Compromised Dynamic Postural Stability Under Increased Load Carriage Magnitudes

in Journal of Applied Biomechanics
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Warfighter performance may be compromised through the impact of load carriage on dynamic postural stability. Men and women may experience this impact to differing extents due to postural stability differences. Therefore, the authors investigated the effect of load magnitude on dynamic postural stability in men and women during a landing and stabilization task. Dynamic postural stability of 32 subjects (16 women) was assessed during the unilateral landing of submaximal jumps under 3 load conditions: +0%, +20%, and +30% body weight. Dynamic postural stability was measured using the dynamic postural stability index, which is calculated from ground reaction force data sampled at 1200 Hz. Two-way mixed-measures analysis of variance compared dynamic postural stability index scores between sexes and loads. Dynamic postural stability index scores were significantly affected by load (P = .001) but not by sex or by the sex by load interaction (P > .05). Dynamic postural stability index scores increased between the 0% (0.359 ± 0.041), 20% (0.396 ± 0.034), and 30% (0.420 ± 0.028) body weight conditions. Increased load negatively affects dynamic postural stability with similar performance decrements displayed by men and women. Men and women warfighters may experience similar performance decrements under load carriage conditions of similar relative magnitudes.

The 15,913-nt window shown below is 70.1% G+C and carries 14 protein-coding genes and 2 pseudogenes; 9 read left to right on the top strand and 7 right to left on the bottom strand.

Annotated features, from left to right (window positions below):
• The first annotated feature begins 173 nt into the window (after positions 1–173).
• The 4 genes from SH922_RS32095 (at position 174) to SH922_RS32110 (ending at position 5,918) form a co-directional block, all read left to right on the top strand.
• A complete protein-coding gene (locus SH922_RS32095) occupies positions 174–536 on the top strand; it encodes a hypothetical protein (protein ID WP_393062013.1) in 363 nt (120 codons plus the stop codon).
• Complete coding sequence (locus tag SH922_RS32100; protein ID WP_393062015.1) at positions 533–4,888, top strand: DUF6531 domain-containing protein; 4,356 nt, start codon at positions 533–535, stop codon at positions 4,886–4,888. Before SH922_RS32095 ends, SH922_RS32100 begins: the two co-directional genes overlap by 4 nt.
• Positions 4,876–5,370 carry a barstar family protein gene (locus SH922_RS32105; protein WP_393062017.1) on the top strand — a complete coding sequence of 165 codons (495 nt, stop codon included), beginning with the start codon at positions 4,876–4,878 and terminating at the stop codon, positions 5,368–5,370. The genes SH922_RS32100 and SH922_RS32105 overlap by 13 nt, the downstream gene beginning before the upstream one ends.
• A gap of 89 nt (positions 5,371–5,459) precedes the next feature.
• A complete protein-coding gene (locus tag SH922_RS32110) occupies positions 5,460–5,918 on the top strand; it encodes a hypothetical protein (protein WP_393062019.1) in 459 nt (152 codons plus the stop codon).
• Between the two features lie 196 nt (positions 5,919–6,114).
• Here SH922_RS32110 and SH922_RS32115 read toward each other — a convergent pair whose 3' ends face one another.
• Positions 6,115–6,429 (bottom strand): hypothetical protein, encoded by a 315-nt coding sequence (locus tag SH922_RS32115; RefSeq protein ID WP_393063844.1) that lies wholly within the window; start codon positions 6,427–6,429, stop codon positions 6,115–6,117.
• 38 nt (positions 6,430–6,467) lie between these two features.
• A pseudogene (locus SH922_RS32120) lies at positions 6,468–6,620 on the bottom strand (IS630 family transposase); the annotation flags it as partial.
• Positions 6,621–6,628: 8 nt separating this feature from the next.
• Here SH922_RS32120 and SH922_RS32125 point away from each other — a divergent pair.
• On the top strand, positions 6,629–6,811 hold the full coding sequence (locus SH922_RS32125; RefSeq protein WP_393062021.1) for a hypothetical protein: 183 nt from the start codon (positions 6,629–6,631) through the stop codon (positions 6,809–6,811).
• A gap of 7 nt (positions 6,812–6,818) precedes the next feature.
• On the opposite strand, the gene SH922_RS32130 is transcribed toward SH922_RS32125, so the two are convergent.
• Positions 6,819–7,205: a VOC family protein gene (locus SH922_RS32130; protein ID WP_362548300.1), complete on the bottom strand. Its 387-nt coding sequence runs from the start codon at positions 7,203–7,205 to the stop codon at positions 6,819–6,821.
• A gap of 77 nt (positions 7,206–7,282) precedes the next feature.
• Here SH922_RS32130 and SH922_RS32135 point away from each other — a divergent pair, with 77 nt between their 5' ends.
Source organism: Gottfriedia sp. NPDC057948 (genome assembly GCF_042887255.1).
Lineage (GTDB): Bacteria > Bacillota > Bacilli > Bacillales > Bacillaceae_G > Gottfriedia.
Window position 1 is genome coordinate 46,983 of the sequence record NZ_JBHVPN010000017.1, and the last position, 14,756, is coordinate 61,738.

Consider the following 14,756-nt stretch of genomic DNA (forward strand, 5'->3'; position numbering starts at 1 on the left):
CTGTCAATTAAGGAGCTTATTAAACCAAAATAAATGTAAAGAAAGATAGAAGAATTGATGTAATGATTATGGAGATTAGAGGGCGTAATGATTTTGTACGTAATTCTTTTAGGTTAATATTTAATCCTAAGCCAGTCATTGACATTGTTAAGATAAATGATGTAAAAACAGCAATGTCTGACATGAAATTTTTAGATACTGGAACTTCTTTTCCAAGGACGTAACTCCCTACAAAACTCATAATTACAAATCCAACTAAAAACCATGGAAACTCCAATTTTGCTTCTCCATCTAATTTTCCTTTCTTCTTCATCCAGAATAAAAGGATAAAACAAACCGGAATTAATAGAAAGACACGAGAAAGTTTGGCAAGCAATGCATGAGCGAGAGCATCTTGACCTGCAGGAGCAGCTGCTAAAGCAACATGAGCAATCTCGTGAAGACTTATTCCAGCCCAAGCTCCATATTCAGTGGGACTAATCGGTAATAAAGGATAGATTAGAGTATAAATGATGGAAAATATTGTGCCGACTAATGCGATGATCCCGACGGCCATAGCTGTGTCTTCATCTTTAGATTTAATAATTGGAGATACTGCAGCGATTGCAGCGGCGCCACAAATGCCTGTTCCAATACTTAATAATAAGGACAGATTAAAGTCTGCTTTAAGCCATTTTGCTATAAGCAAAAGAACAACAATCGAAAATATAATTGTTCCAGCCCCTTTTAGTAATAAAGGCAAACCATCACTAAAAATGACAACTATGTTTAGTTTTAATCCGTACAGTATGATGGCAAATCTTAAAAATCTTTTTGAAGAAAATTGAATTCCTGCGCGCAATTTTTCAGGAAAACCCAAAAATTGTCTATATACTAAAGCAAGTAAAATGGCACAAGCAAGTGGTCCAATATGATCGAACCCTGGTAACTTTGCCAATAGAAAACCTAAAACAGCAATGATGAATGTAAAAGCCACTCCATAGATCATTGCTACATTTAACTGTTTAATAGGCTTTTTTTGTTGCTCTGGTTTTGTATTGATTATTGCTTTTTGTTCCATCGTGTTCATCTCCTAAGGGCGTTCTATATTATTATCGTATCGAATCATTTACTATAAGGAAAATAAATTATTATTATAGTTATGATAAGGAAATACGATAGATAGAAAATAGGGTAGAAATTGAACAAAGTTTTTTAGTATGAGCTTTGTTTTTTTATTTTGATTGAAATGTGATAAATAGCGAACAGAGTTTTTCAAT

LaGoy, Johnson, Allison, Flanagan, Lovalekar, and Connaboy are with the Department of Sports Medicine and Nutrition, University of Pittsburgh, Pittsburgh, PA, USA. Nagai is with the Orthopedic Biomechanics Laboratory, Mayo Clinic, Rochester, MN, USA. LaGoy is also with the Neuromuscular Research Laboratory, Department of Sports Medicine and Nutrition, University of Pittsburgh, Pittsburgh, PA, USA.

LaGoy (adl59@pitt.edu) is corresponding author.
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